5 Places You Probably Forgot to Factor in Paint For

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You walk into your revamped home and soak up the warmth of your surroundings. With its new paint job, the Georgian crown molding is an extraordinary display. The cocoa kitchen cabinet looks phenomenal even with its transparent tarps on. The faultless bright walls lift your spirits and instantly washes away the rotten day you had at work.

It pleases you that this is the place you call home. You grin and think to yourself, the paint job has surpassed your expectations. Or so you think. You peek into the toilet and, uh oh, you finally see it – the exposed pipe under the sink. It sticks out like Waldo and needs a fresh coat of paint. How did you miss it?

Odds are, the exposed pipe is not the only spot you’ll forget when planning a paint job at home. Here’s the full list of the most overlooked areas – did your guess make the cut?

1. The wrought iron main gate

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It’s crazy how we may miss out some things we use and see on a daily basis, and your main gate is one of those things. Before you begin proper, remove the rust with a hard wire brush. Apply at least one coat of oil-based primer to boost durability and protection. Let it sit until it dries and apply two coats of oil-based paint. Voila, now the gate looks good as new and no one (except you) will know that it’s more than a decade old.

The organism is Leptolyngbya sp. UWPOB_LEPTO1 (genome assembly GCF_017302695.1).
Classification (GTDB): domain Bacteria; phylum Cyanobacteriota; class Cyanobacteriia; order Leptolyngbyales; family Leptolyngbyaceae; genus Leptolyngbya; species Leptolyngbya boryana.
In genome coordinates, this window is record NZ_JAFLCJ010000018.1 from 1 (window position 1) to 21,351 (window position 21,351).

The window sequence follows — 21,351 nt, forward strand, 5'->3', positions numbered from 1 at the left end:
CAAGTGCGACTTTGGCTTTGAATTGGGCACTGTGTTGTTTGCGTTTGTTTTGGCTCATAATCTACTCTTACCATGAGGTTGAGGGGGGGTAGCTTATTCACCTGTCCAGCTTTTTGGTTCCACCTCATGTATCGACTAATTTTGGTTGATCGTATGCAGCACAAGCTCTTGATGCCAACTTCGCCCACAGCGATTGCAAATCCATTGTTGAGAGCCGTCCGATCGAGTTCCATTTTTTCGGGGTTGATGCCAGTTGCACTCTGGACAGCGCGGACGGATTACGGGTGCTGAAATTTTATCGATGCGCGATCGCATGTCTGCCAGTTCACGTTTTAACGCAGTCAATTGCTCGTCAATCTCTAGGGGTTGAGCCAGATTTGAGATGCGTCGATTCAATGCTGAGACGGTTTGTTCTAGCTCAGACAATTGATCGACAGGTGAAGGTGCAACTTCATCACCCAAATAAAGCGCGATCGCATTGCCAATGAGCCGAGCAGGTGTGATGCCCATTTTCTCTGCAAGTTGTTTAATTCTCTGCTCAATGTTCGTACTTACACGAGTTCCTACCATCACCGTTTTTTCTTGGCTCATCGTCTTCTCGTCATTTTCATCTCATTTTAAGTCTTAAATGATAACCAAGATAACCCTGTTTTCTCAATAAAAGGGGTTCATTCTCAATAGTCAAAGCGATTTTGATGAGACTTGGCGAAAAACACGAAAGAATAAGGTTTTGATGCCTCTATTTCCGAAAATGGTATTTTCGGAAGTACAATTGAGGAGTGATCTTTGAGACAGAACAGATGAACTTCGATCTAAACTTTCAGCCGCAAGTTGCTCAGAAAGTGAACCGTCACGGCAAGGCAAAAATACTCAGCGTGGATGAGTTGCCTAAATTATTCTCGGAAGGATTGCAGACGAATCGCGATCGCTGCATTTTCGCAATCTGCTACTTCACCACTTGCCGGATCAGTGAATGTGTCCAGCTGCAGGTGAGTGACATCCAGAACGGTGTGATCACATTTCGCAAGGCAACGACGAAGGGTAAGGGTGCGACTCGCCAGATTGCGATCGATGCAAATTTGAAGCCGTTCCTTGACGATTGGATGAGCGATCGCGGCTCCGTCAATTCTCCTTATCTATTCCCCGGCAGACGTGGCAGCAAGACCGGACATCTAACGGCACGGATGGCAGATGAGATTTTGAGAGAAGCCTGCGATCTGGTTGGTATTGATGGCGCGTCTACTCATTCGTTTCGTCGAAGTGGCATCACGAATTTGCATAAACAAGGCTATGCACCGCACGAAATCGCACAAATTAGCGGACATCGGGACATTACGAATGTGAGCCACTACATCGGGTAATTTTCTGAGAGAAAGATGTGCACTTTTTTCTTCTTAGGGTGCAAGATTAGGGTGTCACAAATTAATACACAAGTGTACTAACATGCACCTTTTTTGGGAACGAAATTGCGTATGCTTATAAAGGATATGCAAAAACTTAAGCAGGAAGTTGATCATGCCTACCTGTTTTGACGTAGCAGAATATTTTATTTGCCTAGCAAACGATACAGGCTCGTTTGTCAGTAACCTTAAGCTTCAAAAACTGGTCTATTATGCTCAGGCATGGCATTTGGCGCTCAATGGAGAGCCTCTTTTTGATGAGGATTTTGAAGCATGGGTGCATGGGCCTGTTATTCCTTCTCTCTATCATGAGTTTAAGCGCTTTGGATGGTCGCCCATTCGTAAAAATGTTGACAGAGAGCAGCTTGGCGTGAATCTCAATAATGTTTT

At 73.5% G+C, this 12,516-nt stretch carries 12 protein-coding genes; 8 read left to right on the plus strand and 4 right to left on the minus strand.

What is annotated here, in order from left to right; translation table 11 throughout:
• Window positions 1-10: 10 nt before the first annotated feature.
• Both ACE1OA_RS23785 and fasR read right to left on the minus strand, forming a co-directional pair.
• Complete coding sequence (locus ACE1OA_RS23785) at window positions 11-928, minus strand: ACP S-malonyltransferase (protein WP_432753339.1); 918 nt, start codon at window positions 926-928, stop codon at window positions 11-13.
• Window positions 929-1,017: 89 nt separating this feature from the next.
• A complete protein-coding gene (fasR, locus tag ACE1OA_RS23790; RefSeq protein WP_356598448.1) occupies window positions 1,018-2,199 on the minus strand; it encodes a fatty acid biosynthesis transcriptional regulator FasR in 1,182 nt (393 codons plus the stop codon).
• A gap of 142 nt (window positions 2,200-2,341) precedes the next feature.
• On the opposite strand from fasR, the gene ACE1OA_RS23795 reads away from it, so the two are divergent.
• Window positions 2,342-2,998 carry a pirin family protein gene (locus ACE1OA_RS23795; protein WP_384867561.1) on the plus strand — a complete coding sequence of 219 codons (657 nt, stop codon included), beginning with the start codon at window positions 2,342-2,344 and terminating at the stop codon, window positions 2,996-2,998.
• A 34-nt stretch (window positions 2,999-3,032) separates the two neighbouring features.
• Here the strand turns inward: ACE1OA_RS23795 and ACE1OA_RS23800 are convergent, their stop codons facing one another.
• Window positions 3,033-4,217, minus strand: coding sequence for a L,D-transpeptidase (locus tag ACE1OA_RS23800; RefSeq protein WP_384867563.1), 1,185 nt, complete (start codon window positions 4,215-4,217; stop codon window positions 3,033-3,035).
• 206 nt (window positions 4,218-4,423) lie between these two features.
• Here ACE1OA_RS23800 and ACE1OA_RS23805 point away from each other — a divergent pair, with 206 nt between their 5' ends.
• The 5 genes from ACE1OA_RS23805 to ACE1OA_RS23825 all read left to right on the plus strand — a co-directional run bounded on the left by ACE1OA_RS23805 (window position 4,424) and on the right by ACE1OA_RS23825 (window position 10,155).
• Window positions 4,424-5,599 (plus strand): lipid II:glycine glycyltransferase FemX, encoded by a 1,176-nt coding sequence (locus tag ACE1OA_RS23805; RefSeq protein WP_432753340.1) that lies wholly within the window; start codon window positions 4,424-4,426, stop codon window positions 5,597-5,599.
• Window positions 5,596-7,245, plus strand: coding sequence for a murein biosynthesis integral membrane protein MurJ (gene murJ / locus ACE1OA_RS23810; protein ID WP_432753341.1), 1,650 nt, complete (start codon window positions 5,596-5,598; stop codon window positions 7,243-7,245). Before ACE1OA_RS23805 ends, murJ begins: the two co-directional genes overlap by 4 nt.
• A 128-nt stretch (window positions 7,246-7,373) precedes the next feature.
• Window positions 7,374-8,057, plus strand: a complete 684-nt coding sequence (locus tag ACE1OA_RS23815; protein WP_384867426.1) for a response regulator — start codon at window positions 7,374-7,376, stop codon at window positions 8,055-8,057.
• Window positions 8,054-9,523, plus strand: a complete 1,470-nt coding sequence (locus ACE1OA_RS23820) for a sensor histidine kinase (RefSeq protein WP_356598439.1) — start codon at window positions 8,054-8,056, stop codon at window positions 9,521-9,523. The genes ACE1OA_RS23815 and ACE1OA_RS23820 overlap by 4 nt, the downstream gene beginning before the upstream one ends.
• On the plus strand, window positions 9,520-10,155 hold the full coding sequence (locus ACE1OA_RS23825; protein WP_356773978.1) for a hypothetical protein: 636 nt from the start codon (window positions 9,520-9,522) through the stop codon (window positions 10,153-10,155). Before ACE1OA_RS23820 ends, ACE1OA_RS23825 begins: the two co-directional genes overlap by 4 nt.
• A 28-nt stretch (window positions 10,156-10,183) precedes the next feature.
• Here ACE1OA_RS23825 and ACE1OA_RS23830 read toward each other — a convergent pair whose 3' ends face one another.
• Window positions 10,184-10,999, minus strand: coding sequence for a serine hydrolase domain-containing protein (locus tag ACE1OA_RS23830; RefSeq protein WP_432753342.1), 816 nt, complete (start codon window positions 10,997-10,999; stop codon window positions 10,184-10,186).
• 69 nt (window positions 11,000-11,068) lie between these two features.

2. Exposed pipes


Exposed pipes stand out, but you can use it to your advantage by painting a contrasting colour on it. This works especially well if you fancy a retro style for your home. Canary yellow pipes against a juniper green background will pull off a funky look.

3. Windows grilles

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Wear and tear can cause major rust on window grilles. To repaint it, use the same method as we’ve recommended for the main gate. It’ll do the trick.

4. Outlet covers

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A yellowed outlet cover is an unattractive sight. Painting a fresh coat over it will set back the proper tone.

5. The sanitary branch pipes (and the walls behind it)

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For an unconventional approach, use a bold colour to create an unusual visual style. If you don’t want the branch pipes to draw any attention, paint them the same colour as the walls.

How much paint should I use?

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When it comes to buying paint, the Goldilocks principle is on point: it should be just right.

First, factor in the height and width of the areas you’re painting and take out the space used by the doors and windows (assuming you’re not painting them). Next, multiply the new total square metre measurement by the number of coats you require and divide the total value by the m²/litre value on the paint tin you’ve selected.

If that triggers some kind of PTSD (post traumatic stress disorder) from your math exams, we have a solution! To keep it fuss-free, head on over to our paint calculator to take a deeper dive.

Different brushes and rollers achieve different results. The same rule applies to the quality of paint. A 2.5cm straight-edged or angled paint brush is ideal for small corners. For large flat surfaces, you can’t go wrong with an 8cm straight-edged brush.

If you have leftover paint, don’t throw it away! Use it to work on small projects. Old lamps, picture frames, and beverage coasters are great alternatives to put the extra paint to good use. Put your creativity chops to the test and reinvent these old items into new pieces you’ll love.

With these simple tricks, you’ll save extra cash and give your home the ambience and individuality it deserves.

14 Jul 2016

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